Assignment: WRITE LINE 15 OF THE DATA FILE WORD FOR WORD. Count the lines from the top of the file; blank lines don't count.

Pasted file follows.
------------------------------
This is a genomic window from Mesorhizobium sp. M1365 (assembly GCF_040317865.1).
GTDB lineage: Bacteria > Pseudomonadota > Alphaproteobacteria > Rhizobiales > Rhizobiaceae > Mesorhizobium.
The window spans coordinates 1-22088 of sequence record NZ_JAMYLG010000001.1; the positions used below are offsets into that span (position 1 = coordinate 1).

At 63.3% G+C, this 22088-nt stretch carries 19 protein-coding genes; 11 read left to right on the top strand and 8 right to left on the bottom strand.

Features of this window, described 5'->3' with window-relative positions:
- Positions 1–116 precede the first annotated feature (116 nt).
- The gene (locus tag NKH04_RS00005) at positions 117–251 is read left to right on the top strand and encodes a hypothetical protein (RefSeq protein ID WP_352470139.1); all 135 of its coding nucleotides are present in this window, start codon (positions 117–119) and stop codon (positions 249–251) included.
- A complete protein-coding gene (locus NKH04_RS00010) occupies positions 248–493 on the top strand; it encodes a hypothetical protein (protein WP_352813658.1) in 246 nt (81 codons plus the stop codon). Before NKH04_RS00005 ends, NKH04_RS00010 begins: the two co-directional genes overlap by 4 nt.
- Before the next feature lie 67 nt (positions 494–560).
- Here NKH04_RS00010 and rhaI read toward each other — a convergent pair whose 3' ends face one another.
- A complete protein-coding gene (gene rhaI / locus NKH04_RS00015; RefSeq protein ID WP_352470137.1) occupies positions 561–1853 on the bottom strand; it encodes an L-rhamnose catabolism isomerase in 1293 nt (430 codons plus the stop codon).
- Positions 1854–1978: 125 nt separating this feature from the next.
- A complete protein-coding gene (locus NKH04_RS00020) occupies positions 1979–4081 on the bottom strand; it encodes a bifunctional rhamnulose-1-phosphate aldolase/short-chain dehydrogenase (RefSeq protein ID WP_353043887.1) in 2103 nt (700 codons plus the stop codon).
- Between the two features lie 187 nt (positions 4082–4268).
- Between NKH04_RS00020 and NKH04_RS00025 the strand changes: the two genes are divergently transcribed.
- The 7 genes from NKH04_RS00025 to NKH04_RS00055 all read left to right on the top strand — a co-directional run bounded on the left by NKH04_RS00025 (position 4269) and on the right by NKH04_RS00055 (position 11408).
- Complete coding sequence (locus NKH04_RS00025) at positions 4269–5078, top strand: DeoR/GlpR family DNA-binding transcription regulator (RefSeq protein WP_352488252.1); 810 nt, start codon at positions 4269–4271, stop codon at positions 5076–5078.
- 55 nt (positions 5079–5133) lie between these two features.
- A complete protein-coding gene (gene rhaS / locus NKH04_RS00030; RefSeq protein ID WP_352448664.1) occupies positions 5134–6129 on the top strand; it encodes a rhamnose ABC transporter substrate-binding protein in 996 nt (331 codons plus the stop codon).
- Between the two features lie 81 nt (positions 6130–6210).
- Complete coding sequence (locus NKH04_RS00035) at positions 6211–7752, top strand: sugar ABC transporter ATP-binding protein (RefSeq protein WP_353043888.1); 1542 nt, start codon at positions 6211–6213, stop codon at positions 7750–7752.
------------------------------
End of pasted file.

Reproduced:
- Between NKH04_RS00020 and NKH04_RS00025 the strand changes: the two genes are divergently transcribed.